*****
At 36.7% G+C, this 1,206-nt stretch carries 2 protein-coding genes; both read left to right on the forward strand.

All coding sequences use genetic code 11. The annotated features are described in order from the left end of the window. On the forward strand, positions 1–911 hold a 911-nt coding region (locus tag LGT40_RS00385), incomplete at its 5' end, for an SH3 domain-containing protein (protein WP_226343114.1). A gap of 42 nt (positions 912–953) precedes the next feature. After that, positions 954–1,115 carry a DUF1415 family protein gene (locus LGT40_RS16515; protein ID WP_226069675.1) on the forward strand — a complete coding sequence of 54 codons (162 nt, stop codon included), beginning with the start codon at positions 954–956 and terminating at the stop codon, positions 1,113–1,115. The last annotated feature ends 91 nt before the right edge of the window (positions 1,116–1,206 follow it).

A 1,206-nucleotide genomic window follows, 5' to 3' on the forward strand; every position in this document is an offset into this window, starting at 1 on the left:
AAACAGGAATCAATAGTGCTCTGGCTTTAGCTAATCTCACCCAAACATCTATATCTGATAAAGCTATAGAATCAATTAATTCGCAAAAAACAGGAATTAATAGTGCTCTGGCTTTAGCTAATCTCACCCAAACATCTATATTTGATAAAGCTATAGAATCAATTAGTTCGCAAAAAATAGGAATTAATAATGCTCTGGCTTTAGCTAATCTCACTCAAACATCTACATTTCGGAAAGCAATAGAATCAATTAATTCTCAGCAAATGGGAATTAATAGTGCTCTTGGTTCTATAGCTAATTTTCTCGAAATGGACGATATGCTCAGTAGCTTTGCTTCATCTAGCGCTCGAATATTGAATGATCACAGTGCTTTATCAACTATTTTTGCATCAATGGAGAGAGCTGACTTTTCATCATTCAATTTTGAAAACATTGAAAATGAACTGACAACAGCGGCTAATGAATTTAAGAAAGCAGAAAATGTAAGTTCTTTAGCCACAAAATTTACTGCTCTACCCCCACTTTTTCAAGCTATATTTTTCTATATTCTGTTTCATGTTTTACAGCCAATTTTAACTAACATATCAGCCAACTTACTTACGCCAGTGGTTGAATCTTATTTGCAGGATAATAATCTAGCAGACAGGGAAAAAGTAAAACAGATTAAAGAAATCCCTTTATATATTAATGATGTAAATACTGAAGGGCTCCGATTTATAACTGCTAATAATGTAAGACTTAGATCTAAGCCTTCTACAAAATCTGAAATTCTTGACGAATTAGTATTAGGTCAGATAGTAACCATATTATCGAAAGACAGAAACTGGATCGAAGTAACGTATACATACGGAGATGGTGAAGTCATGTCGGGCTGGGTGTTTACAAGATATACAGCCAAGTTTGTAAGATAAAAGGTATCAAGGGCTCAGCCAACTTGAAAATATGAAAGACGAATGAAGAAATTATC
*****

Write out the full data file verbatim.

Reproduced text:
At 36.7% G+C, this 1,206-nt stretch carries 2 protein-coding genes; both read left to right on the forward strand.

All coding sequences use genetic code 11. The annotated features are described in order from the left end of the window. On the forward strand, positions 1–911 hold a 911-nt coding region (locus tag LGT40_RS00385), incomplete at its 5' end, for an SH3 domain-containing protein (protein WP_226343114.1). A gap of 42 nt (positions 912–953) precedes the next feature. After that, positions 954–1,115 carry a DUF1415 family protein gene (locus LGT40_RS16515; protein ID WP_226069675.1) on the forward strand — a complete coding sequence of 54 codons (162 nt, stop codon included), beginning with the start codon at positions 954–956 and terminating at the stop codon, positions 1,113–1,115. The last annotated feature ends 91 nt before the right edge of the window (positions 1,116–1,206 follow it).

A 1,206-nucleotide genomic window follows, 5' to 3' on the forward strand; every position in this document is an offset into this window, starting at 1 on the left:
AAACAGGAATCAATAGTGCTCTGGCTTTAGCTAATCTCACCCAAACATCTATATCTGATAAAGCTATAGAATCAATTAATTCGCAAAAAACAGGAATTAATAGTGCTCTGGCTTTAGCTAATCTCACCCAAACATCTATATTTGATAAAGCTATAGAATCAATTAGTTCGCAAAAAATAGGAATTAATAATGCTCTGGCTTTAGCTAATCTCACTCAAACATCTACATTTCGGAAAGCAATAGAATCAATTAATTCTCAGCAAATGGGAATTAATAGTGCTCTTGGTTCTATAGCTAATTTTCTCGAAATGGACGATATGCTCAGTAGCTTTGCTTCATCTAGCGCTCGAATATTGAATGATCACAGTGCTTTATCAACTATTTTTGCATCAATGGAGAGAGCTGACTTTTCATCATTCAATTTTGAAAACATTGAAAATGAACTGACAACAGCGGCTAATGAATTTAAGAAAGCAGAAAATGTAAGTTCTTTAGCCACAAAATTTACTGCTCTACCCCCACTTTTTCAAGCTATATTTTTCTATATTCTGTTTCATGTTTTACAGCCAATTTTAACTAACATATCAGCCAACTTACTTACGCCAGTGGTTGAATCTTATTTGCAGGATAATAATCTAGCAGACAGGGAAAAAGTAAAACAGATTAAAGAAATCCCTTTATATATTAATGATGTAAATACTGAAGGGCTCCGATTTATAACTGCTAATAATGTAAGACTTAGATCTAAGCCTTCTACAAAATCTGAAATTCTTGACGAATTAGTATTAGGTCAGATAGTAACCATATTATCGAAAGACAGAAACTGGATCGAAGTAACGTATACATACGGAGATGGTGAAGTCATGTCGGGCTGGGTGTTTACAAGATATACAGCCAAGTTTGTAAGATAAAAGGTATCAAGGGCTCAGCCAACTTGAAAATATGAAAGACGAATGAAGAAATTATC